Improvisation (or improv) — a form of live theatre where the plot, characters, and dialogue are made up in the moment — has been used as a springboard for some of the biggest names in comedy. Will Ferrell, Tina Fey, Amy Poehler, Chris Farley, Steve Carell, and Stephen Colbert all had their start on an improv stage.
But the form can go beyond entertainment. The skills performers learn in improv — teamwork, collaboration, listening, communication, and the ability to adapt and problem-solve — can translate to social and professional skills sought after in many workplaces. They are at the core of what makes an improv show soar.
In improv, audience members provide words or prompts that the troupe riffs on to create an entire show. To do that, troupe members need to be in sync, building off ideas already introduced and then efficiently adding new twists. Most importantly, like all work teams, performers need to trust and support one another to be successful.
“In a show, you’re going to be out there at some point saying something completely ridiculous,” said Garland, “and if no one on your team is going to support you then you’re going to look like a fool. A lot of the skills that help you in improv help you support other people.”
To build that trust and rapport, members practice a number of “games” to get mentally loose. One is “Whoosh,” a warm-up in which players verbally pass an invisible “whoosh” around a circle, changing direction every time a person says “whoa.” Rules are added on top of this to keep players on their toes. At IGP’s rehearsal, for example, when someone called out “Star Trek,” everyone responded in unison, “I am a Klingon warrior!” When another player shouted, “Hope, sing us a song!” Hope Green ’20 belted out lyrics from the first tune that popped into her head.
“It’s just meant to be a fun way to build up energy and practice saying ‘yes’ to your team no matter what ridiculous thing they ask you to do,” Garland said.
It also highlights many of the soft skills that can be transferred to the work world, like being an engaged and active listener and being able to process information and react. If something comes up unexpectedly, these improvvers are ready to address it.
“[Improv] shows that you can solve problems in real time and come up with solutions,” said IGP member Tucker Flodman ’19. “That’s basically what improv is — going onstage and not knowing what’s going to happen and just feeling confident that you’ve trained yourself to deal with that.”
Some of the players specifically mention that improv can build social and interpersonal skills.
“I can relate to people a lot better,” said Emma Choi ’22, who this year joined IGP, one of four improv groups on campus. “The characters that we play help us understand a lot more different kinds of people and a lot of ways of thinking, especially when you’re interacting with new kinds of people. It’s easier to get in their heads and think, ‘In this scenario are they comfortable, are they excited, are they happy?’ And seeing that and recognizing that. It’s really helpful to adapt to new scenarios really quickly.”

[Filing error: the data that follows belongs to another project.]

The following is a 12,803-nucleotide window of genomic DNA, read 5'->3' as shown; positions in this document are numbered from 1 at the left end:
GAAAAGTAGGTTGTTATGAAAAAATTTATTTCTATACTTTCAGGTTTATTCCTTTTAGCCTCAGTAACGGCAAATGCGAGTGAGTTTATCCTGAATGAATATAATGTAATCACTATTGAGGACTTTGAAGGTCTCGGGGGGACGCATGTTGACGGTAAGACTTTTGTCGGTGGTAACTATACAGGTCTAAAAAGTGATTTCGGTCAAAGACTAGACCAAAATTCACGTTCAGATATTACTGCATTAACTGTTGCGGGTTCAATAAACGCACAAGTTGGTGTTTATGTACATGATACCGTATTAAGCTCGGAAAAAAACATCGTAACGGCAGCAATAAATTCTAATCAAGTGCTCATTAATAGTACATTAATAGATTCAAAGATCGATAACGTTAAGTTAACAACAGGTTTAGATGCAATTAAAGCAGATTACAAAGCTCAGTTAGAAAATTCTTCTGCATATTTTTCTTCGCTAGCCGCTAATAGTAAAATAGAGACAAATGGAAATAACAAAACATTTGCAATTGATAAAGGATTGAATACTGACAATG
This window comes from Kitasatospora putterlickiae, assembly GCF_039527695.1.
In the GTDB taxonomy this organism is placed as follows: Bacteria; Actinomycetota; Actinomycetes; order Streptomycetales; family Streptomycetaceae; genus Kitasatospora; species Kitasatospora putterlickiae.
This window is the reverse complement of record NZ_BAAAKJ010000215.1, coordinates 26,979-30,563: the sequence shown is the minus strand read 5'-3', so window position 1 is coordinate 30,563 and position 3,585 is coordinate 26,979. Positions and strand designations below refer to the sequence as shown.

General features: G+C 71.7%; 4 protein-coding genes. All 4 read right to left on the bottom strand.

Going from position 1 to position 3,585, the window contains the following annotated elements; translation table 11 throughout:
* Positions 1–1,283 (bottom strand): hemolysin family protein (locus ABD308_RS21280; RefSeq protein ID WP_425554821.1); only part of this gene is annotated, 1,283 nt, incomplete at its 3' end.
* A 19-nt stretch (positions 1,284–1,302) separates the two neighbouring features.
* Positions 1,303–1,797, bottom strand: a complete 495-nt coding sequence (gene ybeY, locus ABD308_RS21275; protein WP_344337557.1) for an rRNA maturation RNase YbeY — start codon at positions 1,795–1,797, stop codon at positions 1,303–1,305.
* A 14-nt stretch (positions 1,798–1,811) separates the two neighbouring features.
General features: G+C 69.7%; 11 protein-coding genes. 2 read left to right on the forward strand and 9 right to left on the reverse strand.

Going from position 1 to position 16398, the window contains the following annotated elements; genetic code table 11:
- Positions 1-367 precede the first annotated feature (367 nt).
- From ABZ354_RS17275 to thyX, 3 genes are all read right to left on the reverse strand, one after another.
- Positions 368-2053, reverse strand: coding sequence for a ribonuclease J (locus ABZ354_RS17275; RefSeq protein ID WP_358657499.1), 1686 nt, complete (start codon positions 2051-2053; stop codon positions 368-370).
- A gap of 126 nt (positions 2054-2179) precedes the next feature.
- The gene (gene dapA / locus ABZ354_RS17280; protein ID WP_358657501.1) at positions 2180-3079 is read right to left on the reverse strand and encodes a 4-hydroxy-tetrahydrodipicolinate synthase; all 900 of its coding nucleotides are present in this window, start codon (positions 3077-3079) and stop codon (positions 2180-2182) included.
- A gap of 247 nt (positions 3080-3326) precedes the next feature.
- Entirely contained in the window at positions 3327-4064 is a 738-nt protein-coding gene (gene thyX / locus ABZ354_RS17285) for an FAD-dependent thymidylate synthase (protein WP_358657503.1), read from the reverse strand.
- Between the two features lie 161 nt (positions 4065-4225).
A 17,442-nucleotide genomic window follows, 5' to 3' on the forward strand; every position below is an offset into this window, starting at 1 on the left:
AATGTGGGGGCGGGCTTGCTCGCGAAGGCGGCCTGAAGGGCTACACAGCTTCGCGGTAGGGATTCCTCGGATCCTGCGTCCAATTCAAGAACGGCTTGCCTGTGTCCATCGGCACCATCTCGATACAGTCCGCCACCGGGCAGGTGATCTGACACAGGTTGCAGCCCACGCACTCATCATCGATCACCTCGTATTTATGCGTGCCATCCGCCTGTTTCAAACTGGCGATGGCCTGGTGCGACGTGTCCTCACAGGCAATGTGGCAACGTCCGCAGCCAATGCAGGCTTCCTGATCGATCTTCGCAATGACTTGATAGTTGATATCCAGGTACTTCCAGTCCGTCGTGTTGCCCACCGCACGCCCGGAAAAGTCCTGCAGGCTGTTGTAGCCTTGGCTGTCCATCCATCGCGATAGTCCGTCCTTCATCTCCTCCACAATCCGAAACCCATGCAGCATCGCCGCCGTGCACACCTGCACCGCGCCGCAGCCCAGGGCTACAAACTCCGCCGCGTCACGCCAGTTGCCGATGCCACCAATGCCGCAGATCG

“Improv definitely flexes the social muscles,” said Garland, who can attest to the confidence this form of comedy instills in its practitioners. It’s made him more outgoing and allowed him to interact more easily with others. “It has certainly helped me be more willing to engage with the world and talk to people, look people in the eye when they’re talking to me — the sort of thing that can make a conversation or socializing [easier].”
For similar reasons, companies, nonprofits, and universities routinely hire improv troupes for custom workshops to help employees improve these skills. Lawyers-in-training are sometimes coached on how to interview and cross-examine witnesses with actors playing the role on the stand. Doctors-in-training have worked with actor-patients. And schools have hired improv actors to run mock counseling sessions with social-workers-in-training. At Harvard University, the Bok Center Players — who use theatrical methods to educate audiences as part of the applied theater initiative at the Bok Center for Teaching and Learning — have, through improv, addressed challenging topics such as race, gender, and identity.
One company, Collective Capital, works with businesses and organizations to run customized improvisation workshops as professional development. Co-founded in 2014 by Mona Thompson, a master’s candidate at the Harvard Graduate School of Education (HGSE), the group’s workshops have helped teams in San Francisco and Boston.
“In terms of skills employers are looking for… some of the themes that have come up are around really listening and being curious, trusting your instincts, building on the ideas of others, taking risks, learning from mistakes, and telling stories to convey a message,” Thompson said. “We work with a lot of companies that are growing, adding new employees, and are trying to get their teams to build trust. Improv has been a wonderful tool to facilitate this kind of authentic and playful connection.”
Thompson recently brought her improv training to HGSE, running an “Improv for Educators” course in January that helped participants hone skills that are necessary in the classroom but can also be applied beyond it.
“The whole [improv] thing functions as a metaphor for other things you encounter in your life,” Thompson said. “It’s really fun to be in this playful and generous space where you can try out ideas and think as you step out of it about what you can carry forward and how you can take it into your life and your [work].”
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